An essay by Michael Goldfield, identifying what he believes are the most important issues concerning the CIO's racial policies, examining how racially egalitarian the CIO and its various components actually were; the determinants of how egalitarian a union was; what caused many CIO unions and the CIO as a whole to retreat from their early commitments to racial egalitarianism; and the unrealized possibilities for egalitarian, interracial unionism in the United States.
Originally appeared in International Labor and Working-Class History, No. 44 (Fall, 1993)
"Who gets the bird?" or, How the Communists won power and trust in America's unions: the relative autonomy of intraclass political struggles
In popular mythology, the CIO was a revolutionary union in the tradition of the IWW. In actuality, the CIO was created by those opposed to the kind of working class self-activity best embodied in the U.S. by the IWW. This article by E. Jones, from Root & Branch: A Libertarian Socialist Journal (number 6; n.d.; c. 1970s), critiques the CIO's reactionary role in containing class struggle militancy.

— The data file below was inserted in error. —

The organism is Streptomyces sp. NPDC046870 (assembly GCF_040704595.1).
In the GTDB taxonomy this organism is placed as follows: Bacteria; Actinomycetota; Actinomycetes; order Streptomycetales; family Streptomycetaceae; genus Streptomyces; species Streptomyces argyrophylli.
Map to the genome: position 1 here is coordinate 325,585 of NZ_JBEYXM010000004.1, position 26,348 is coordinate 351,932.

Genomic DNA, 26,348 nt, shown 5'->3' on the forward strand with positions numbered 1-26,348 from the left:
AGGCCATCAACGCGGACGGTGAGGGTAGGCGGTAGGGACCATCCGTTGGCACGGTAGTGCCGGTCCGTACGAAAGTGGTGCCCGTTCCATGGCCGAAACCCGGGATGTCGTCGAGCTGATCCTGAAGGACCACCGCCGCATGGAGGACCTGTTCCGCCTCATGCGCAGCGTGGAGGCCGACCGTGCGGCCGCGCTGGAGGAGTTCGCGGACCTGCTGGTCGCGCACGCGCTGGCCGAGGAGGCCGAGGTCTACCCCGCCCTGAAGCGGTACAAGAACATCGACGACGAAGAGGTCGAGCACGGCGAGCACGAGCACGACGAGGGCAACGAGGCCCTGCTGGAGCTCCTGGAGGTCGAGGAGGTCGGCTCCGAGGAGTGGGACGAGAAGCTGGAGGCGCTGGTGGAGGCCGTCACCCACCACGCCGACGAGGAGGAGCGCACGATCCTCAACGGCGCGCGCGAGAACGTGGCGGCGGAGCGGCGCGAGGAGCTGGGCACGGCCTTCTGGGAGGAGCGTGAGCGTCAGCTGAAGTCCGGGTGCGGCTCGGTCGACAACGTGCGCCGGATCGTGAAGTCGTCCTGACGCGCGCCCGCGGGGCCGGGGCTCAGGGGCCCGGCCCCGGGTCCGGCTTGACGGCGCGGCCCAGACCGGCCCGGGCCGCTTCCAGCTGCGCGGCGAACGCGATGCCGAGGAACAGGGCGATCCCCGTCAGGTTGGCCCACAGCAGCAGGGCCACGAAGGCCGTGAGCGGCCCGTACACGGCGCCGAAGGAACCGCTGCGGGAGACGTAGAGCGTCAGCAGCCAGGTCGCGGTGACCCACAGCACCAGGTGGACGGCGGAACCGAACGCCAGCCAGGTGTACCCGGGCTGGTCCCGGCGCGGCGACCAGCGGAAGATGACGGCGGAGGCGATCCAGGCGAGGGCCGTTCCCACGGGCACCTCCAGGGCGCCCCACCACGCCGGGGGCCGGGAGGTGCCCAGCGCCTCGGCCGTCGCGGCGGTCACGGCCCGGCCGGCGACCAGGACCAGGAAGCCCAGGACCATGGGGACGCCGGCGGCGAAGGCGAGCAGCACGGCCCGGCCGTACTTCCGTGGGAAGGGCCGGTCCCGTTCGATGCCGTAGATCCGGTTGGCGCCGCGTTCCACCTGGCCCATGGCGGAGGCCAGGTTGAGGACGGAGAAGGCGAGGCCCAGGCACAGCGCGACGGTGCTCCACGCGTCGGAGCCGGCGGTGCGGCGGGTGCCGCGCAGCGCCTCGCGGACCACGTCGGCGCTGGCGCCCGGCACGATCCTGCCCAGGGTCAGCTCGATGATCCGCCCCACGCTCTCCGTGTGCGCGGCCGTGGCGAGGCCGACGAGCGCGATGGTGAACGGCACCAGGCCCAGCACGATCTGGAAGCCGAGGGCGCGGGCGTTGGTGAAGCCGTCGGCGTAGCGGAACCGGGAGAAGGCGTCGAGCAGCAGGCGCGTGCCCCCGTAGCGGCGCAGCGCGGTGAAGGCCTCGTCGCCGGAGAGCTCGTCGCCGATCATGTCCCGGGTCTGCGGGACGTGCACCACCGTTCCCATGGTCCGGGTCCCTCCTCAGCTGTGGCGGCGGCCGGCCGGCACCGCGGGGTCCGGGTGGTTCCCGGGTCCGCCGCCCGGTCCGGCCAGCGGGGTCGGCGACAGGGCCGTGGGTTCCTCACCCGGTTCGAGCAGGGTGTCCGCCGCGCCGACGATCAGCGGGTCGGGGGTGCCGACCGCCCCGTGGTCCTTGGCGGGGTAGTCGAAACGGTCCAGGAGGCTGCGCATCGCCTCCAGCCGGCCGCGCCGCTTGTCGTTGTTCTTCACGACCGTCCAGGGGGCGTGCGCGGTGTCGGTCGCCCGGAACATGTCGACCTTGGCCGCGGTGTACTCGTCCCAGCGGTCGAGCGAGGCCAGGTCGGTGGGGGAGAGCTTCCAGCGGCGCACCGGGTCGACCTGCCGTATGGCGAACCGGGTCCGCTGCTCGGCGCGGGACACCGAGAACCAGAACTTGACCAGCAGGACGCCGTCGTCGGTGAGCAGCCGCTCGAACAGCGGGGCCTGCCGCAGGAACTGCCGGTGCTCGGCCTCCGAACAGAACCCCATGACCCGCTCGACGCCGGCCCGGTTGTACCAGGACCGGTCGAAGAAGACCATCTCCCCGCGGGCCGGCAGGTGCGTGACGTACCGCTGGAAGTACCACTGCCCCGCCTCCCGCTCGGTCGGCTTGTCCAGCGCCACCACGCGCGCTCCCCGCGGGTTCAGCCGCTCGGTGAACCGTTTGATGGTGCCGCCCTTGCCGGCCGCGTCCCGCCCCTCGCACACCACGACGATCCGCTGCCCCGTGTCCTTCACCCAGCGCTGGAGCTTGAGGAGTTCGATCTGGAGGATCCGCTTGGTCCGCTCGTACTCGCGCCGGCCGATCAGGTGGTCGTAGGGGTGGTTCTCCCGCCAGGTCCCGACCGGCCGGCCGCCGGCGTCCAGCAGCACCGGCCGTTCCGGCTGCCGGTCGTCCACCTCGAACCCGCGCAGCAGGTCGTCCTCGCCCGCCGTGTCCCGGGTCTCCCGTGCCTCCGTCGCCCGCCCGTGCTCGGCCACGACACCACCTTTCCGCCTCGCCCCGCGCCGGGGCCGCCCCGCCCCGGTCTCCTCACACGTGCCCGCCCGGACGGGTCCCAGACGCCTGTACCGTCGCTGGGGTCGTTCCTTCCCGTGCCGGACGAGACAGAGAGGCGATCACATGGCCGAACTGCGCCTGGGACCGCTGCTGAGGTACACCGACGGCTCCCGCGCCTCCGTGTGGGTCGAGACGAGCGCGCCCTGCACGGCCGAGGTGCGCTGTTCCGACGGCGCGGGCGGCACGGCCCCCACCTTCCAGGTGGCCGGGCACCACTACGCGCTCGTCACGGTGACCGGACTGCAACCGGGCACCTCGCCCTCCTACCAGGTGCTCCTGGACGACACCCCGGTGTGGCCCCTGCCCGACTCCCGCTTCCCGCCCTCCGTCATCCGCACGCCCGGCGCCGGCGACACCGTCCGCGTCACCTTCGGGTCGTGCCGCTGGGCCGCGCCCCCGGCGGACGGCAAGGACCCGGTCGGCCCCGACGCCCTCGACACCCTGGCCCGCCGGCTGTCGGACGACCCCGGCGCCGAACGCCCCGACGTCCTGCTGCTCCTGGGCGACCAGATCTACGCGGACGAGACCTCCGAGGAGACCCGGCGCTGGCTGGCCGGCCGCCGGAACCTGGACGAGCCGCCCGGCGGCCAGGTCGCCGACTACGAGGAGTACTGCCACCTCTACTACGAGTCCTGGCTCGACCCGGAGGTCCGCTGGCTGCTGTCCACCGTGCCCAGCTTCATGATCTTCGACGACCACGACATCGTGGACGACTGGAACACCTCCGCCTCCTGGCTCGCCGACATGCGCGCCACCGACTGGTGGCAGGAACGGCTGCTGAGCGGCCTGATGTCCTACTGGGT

"We are all leaders": a symposium on a collection of essays dealing with alternative unionism in the early 1930s
Images from the 1934 Teamsters strike in Minneapolis, one of the most iconic strikes in American history. The strikers shut down transport of goods in the city and battled police and employer vigilante groups.
An article written on the 1934 strike in Minneapolis for the 'One Day in July' festival.
[i]THE 1934 MINNEAPOLIS TRUCKERS STRIKE On "Bloody Friday", July 20,1934,at 3rd and 6th, 67 striking truckdrivers and their supporters were shot by Minneapolis police, acting on orders from the Citizens Alliance, an anti-labor employers' group, which controlled city government. Seventy-five years later, WE REMEMBER THEIR SACRIFICE!
A summary of the 1937 Lansing 'Labor Holiday', a general strike in the city in response to police raids on union organizers.
On June 7, 1937, Lansing’s labor force took a holiday. Thousands of strikers and their supporters crowded Lansing City Hall, the Michigan state capitol and many surrounding areas. Union on-call picketers, known as “flying squadrons,” arrived from out of town to assist with the protest. Cars and trucks were parked to block streets, and stores closed in support.